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By Steve Kelman

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'Evidence-based government' and the FY 2015 budget

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As best I can tell from word searches on the Washington Post and New York Times websites, my favorite part of the President's budget did not make the mainstream media's near-exhaustive coverage at all.

The overlooked gem is the discussion of how the budget is seeking both to increase funding for new program efforts where there is actual good evidence, based on rigorous research, that they work -- and also to provide more funding for efforts to use social science research to find out whether programs work. Together, this approach goes under the moniker "evidence-based government." This section of the budget reflects what grew out of a call in instructions to agencies for this year's budget to include evidence-based initiatives in their submissions to OMB.

So the budget proposes funds for experiments to test the effectiveness of various potentially promising interventions to keep people with disabilities in the labor force or to improve the quality of college education while reducing costs. For some programs where there already exists evidence of success, the budget recommends funding increases. The budget also recommends increased funding for so-called "pay for success" programs in various policy areas, including interventions designed to reduce costs. (In the contracting area, this has been called "share-in-savings" contracting, to which the budget has therefore given a boost.)

However, one thing is sadly missing from the discussion: examples of programs being cut back because of evidence they don't work.

There is a certain bipartisan wonk coalition that gets excited about this. I have blogged in support of this approach. My Republican friend Robert Shea, who was in charge of performance measurement in the Bush administration, enthused on his Facebook page that this was "what playing Moneyball in Government looks like."

But there is also a bipartisan coalition that does not like this. Some Democrats are worried that if you establish the outrageous criterion that we should be hesitant about funding programs that don't work, government will get smaller. Some Republicans are worried about handing too much influence over policy formation to pointy-headed professors who do research. There is a huge know-nothing constituency in Washington that wrongly believes (based on many of the egregious products that partisan think tanks or paid-for consultants put out) there is no such thing as genuine scholarly research following accepted methodological standards. And evidence-based government does not get the ideological or combative juices of either side flowing.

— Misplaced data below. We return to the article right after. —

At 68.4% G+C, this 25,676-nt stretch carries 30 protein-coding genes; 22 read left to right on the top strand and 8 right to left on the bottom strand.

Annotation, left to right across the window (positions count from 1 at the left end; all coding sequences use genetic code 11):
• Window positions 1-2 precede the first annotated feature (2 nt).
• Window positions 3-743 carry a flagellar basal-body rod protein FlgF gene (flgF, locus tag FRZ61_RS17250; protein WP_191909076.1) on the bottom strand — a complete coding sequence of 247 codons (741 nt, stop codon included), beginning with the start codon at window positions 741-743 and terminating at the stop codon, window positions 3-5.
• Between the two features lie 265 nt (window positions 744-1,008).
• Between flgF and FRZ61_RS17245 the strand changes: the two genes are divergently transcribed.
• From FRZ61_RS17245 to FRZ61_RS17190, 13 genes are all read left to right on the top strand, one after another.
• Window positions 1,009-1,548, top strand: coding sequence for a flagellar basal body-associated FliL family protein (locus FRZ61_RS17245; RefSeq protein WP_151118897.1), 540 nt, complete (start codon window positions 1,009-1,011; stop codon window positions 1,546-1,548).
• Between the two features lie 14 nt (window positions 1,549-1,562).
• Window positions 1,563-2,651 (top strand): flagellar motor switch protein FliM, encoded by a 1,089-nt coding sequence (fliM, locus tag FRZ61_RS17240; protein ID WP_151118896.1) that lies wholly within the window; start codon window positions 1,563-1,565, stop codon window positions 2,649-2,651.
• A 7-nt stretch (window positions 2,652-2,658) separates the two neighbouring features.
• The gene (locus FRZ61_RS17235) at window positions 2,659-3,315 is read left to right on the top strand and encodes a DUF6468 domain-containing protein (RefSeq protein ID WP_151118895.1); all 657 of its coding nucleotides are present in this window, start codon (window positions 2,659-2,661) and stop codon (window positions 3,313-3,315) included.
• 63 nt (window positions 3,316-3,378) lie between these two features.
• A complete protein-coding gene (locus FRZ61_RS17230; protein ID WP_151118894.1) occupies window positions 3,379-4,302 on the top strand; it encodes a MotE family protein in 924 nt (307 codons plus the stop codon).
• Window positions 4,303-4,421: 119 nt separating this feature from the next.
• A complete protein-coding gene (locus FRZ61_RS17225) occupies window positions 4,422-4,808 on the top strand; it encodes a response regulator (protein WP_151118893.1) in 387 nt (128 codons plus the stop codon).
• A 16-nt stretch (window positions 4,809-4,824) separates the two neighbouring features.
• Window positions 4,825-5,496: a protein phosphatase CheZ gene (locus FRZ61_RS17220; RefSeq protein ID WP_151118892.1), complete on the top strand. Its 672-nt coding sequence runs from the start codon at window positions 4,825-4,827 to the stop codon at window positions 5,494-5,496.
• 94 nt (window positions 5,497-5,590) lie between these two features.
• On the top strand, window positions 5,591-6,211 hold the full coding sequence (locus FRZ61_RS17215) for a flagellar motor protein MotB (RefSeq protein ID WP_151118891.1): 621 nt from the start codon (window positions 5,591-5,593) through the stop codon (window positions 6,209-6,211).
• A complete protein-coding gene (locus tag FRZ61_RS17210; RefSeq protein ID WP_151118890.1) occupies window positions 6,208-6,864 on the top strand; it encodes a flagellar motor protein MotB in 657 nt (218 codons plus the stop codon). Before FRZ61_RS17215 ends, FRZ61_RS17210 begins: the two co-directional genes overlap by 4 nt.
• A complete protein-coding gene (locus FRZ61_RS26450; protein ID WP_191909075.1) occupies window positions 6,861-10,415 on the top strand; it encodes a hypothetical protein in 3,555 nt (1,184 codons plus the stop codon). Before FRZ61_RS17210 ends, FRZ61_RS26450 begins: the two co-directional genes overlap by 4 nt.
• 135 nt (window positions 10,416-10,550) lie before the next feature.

Evidence can't answer all questions, such as how to deal with a program that does achieve benefits, but costs a lot per amount of benefit delivered, or how to deal with programs that benefit different groups differentially. In politics, there will always be a role for values as well as evidence. But surely an additional dose of evidence in political debates would be a good thing for our decision-making processes.

So I would say that if you are inclined to see problems with evidence-based government, I ask you to consider the alternatives.

Posted by Steve Kelman on Mar 07, 2014 at 5:18 AM

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Reader comments

Wed, Mar 12, 2014 Matthew Price Birmingham, AL

As research technology becomes cheaper and more user-friendly, schools and universities will expand the use of such technologies and educate their students more about them and about research methodology. As these new generations of educated professionals enter the workforce, there will be a greater emphasis on evidence based polices and policy evaluation. However, we will eventually reach a point of diminishing returns, but we a long, long way from that day.

Mon, Mar 10, 2014

with regards to Obamacare there might be some evidence coming in...

Mon, Mar 10, 2014 Steve Kelman

Al, thanks for your comment, as always! I agree it is frustrating that the Obama budget doesn't talk about evidence for programs that don't work -- though Republican budgets didn't talk about evidence for programs that did work. People with ideas and research don't always win out, by any means, but they sometimes win out, and we want to try to strengthen their influence.

Mon, Mar 10, 2014 Mike Vienna, VA

$1,000,000,000,000 of additional money is being spent since a decade ago. Nothing will change in this town until forced to change and that will be when our ability to borrow ends. Then and only then will innovation, efficiency and evidenced based government will take hold.

Mon, Mar 10, 2014

We really need to consider about voting all this incumbent out that could not come up with budgets to keep the government going. You can blame Presidents but the bottom line is there are 4oo and counting people who need to get it together in Washington. We are still loosing personel to oil and gas companies that are paying more then we are by a0 to 20 thousand dollars more. IT is even paying more then that, the only thing that keeps some of us here is that we are now getting our top vacation time and federal holidays that we will not get if we leave. I have heard a few of them that said they might as well go, if the can pay officers top pay but not the IT staff then they can figure out how to fix there own problems. Get a type writer and use carbon paper for copies, get two cans and a string to tie there network in.

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